The Norwegian Scenic Routes project has worked with refreshing Norway’s roads with creative installations for twenty-five years. New Norwegian architecture and design have been built along eighteen scenic routes to make the roads more attractive and enjoyable for travelers.
In an interview with the Norwegian newspaper Aftenposten, architecture psychologist Eirik Glambek Bøe argued that the new installations will elevate the experience of travelling from being ordinary to extraordinary:
"Part of what creates and triggers positive feelings, is the kind of installations that are made in accordance with the landscape’s distinctiveness and topography. Aesthetically, a basic idea is that man-made structures and interventions in nature are built in harmony with the topography. They should be an extension of what’s already there", Bøe said.
One of the new landmarks to be opened to the public this spring is Ureddplassen, located at the Helgeland coast in Northern Norway. Uredd, which means “fearless”, was the name of a Norwegian submarine that was struck by a mine during the Second World War, which resulted in the death of all of the 42 crew members. Although the history is sad, Ureddplassen in Helgeland will look beautiful. The rest stop will contain a restored monument for the Uredd submarine, along with an amphitheatre and marble benches, and what probably will be one of Norway’s most elegant toilet facilities.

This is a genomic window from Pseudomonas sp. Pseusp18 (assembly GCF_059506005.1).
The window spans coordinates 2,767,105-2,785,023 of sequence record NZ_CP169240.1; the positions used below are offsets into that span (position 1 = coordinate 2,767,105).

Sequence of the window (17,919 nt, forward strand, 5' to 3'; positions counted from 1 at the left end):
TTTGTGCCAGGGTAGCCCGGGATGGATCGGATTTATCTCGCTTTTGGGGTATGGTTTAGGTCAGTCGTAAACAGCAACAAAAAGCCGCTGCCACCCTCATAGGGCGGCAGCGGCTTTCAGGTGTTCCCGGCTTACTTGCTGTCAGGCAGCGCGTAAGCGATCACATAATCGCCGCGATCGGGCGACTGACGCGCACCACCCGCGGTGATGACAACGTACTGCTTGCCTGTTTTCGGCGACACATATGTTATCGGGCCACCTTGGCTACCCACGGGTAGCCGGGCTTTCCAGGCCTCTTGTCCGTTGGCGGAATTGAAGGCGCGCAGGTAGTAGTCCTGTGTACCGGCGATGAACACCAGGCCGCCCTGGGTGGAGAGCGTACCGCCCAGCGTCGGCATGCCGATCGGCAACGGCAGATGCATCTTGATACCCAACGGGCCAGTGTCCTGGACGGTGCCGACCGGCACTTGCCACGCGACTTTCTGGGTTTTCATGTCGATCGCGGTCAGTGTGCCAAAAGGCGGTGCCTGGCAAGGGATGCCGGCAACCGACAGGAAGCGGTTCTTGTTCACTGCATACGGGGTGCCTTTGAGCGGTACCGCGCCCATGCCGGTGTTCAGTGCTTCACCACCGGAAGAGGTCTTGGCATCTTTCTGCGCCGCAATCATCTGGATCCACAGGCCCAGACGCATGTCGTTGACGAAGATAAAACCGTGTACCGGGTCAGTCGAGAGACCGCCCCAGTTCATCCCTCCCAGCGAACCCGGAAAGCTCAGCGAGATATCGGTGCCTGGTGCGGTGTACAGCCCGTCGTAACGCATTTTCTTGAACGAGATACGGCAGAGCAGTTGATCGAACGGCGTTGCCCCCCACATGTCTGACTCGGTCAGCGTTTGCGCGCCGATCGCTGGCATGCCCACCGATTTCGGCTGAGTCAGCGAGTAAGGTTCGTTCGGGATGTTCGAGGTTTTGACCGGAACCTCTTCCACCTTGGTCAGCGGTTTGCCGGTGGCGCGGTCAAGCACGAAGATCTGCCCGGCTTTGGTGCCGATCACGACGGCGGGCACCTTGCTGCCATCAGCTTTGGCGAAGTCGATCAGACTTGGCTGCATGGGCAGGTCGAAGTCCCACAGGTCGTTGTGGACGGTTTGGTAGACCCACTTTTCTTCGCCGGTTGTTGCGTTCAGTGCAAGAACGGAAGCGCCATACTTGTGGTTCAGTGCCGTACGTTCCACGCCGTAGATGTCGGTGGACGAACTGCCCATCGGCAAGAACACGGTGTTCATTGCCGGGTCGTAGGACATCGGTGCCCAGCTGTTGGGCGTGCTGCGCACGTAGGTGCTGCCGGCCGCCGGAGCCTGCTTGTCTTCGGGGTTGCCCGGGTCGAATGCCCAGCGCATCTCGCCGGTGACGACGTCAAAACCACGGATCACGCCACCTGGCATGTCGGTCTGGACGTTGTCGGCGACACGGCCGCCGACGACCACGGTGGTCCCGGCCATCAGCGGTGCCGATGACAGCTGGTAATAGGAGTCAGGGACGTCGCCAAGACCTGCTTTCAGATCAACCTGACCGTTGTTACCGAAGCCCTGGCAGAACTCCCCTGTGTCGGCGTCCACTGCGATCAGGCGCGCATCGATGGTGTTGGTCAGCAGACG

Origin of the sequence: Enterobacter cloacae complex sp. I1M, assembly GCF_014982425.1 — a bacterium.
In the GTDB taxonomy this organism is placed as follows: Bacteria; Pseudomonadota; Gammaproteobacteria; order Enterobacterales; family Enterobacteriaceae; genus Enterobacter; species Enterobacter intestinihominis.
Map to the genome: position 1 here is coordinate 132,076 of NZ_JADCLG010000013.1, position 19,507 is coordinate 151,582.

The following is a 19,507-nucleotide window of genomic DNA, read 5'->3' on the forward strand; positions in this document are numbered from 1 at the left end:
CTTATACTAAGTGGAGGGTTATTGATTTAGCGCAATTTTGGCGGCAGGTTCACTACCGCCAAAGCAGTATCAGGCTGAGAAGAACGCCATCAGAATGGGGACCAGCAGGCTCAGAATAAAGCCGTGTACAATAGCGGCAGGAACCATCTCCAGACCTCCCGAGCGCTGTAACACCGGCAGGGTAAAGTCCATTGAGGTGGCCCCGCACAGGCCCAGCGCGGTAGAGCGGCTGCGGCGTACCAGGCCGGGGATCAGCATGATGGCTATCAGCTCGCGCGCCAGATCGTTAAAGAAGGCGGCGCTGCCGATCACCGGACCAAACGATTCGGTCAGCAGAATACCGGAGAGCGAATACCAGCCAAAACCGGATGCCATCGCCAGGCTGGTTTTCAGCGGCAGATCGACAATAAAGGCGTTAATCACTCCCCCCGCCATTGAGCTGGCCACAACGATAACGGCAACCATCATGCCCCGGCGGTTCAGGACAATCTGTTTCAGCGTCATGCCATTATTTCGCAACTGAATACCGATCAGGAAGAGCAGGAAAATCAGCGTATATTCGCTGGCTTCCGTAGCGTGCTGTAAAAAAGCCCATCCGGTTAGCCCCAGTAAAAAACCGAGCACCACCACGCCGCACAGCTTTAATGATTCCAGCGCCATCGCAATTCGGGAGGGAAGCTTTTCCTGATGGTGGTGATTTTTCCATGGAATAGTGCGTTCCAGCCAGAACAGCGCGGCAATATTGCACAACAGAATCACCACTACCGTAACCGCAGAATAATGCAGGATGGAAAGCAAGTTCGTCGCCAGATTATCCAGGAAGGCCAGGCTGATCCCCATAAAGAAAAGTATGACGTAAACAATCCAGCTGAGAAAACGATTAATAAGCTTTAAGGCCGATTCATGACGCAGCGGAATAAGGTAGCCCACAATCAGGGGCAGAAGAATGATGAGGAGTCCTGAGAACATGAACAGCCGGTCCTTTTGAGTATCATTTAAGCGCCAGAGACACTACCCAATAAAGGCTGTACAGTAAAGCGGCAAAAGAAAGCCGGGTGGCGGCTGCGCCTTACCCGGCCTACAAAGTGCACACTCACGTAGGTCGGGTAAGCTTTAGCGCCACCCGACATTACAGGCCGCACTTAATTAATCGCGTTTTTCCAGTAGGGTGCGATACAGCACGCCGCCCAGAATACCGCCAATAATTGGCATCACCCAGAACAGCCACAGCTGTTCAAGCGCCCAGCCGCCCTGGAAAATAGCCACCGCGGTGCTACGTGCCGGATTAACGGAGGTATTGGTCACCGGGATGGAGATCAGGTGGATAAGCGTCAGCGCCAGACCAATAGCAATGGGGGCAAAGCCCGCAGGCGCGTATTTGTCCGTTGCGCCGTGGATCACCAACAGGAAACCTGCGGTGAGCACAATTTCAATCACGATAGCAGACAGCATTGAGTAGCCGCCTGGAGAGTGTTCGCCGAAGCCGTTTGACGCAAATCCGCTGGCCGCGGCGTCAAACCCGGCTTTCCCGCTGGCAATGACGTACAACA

In addition to the five new landmarks that will open in 2018, the Norway Scenic Routes project plans to complete more than 200 rest stops by 2023. The installations will cover a distance of 2000 kilometers, and fifty more additional projects are planned towards 2029. The project is run by the Norwegian Public Roads Administration.